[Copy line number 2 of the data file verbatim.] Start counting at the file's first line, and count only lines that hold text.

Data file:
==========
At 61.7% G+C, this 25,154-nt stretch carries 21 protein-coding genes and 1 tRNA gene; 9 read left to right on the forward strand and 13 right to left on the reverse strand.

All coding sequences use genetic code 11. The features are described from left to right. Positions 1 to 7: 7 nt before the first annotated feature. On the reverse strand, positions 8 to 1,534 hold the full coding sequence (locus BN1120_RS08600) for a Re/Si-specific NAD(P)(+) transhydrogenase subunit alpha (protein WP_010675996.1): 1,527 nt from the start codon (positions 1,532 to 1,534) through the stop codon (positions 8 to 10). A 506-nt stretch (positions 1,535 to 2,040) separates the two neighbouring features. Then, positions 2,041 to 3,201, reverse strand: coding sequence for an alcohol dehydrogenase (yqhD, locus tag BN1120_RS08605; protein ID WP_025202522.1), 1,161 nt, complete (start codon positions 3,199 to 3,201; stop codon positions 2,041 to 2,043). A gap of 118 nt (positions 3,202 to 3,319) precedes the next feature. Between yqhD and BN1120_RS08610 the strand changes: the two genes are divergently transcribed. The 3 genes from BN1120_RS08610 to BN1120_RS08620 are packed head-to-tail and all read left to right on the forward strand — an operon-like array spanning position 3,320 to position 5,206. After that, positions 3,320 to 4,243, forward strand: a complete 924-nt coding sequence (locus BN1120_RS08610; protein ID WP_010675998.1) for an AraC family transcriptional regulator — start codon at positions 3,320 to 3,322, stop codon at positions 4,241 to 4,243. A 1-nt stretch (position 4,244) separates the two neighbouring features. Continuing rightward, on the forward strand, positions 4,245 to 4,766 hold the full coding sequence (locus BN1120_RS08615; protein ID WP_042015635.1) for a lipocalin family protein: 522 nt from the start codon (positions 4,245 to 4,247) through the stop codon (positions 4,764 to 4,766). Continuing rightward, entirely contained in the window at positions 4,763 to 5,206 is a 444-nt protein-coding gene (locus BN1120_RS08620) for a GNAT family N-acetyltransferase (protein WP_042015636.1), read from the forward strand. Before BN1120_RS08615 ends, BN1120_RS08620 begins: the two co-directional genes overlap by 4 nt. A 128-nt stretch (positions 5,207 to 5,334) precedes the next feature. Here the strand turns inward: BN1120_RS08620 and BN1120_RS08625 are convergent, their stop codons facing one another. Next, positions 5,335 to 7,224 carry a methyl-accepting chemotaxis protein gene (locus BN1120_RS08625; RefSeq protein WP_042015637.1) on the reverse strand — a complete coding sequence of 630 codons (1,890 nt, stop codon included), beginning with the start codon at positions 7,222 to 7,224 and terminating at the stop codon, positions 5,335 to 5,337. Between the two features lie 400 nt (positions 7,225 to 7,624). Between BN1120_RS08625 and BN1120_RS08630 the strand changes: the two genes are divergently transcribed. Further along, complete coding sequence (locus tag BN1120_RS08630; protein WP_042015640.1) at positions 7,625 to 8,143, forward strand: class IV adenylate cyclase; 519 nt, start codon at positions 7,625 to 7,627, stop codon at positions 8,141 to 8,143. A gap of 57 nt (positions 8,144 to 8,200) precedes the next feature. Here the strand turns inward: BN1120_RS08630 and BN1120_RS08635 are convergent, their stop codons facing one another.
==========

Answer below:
All coding sequences use genetic code 11. The features are described from left to right. Positions 1 to 7: 7 nt before the first annotated feature. On the reverse strand, positions 8 to 1,534 hold the full coding sequence (locus BN1120_RS08600) for a Re/Si-specific NAD(P)(+) transhydrogenase subunit alpha (protein WP_010675996.1): 1,527 nt from the start codon (positions 1,532 to 1,534) through the stop codon (positions 8 to 10). A 506-nt stretch (positions 1,535 to 2,040) separates the two neighbouring features. Then, positions 2,041 to 3,201, reverse strand: coding sequence for an alcohol dehydrogenase (yqhD, locus tag BN1120_RS08605; protein ID WP_025202522.1), 1,161 nt, complete (start codon positions 3,199 to 3,201; stop codon positions 2,041 to 2,043). A gap of 118 nt (positions 3,202 to 3,319) precedes the next feature. Between yqhD and BN1120_RS08610 the strand changes: the two genes are divergently transcribed. The 3 genes from BN1120_RS08610 to BN1120_RS08620 are packed head-to-tail and all read left to right on the forward strand — an operon-like array spanning position 3,320 to position 5,206. After that, positions 3,320 to 4,243, forward strand: a complete 924-nt coding sequence (locus BN1120_RS08610; protein ID WP_010675998.1) for an AraC family transcriptional regulator — start codon at positions 3,320 to 3,322, stop codon at positions 4,241 to 4,243. A 1-nt stretch (position 4,244) separates the two neighbouring features. Continuing rightward, on the forward strand, positions 4,245 to 4,766 hold the full coding sequence (locus BN1120_RS08615; protein ID WP_042015635.1) for a lipocalin family protein: 522 nt from the start codon (positions 4,245 to 4,247) through the stop codon (positions 4,764 to 4,766). Continuing rightward, entirely contained in the window at positions 4,763 to 5,206 is a 444-nt protein-coding gene (locus BN1120_RS08620) for a GNAT family N-acetyltransferase (protein WP_042015636.1), read from the forward strand. Before BN1120_RS08615 ends, BN1120_RS08620 begins: the two co-directional genes overlap by 4 nt. A 128-nt stretch (positions 5,207 to 5,334) precedes the next feature. Here the strand turns inward: BN1120_RS08620 and BN1120_RS08625 are convergent, their stop codons facing one another. Next, positions 5,335 to 7,224 carry a methyl-accepting chemotaxis protein gene (locus BN1120_RS08625; RefSeq protein WP_042015637.1) on the reverse strand — a complete coding sequence of 630 codons (1,890 nt, stop codon included), beginning with the start codon at positions 7,222 to 7,224 and terminating at the stop codon, positions 5,335 to 5,337. Between the two features lie 400 nt (positions 7,225 to 7,624). Between BN1120_RS08625 and BN1120_RS08630 the strand changes: the two genes are divergently transcribed. Further along, complete coding sequence (locus tag BN1120_RS08630; protein WP_042015640.1) at positions 7,625 to 8,143, forward strand: class IV adenylate cyclase; 519 nt, start codon at positions 7,625 to 7,627, stop codon at positions 8,141 to 8,143. A gap of 57 nt (positions 8,144 to 8,200) precedes the next feature. Here the strand turns inward: BN1120_RS08630 and BN1120_RS08635 are convergent, their stop codons facing one another.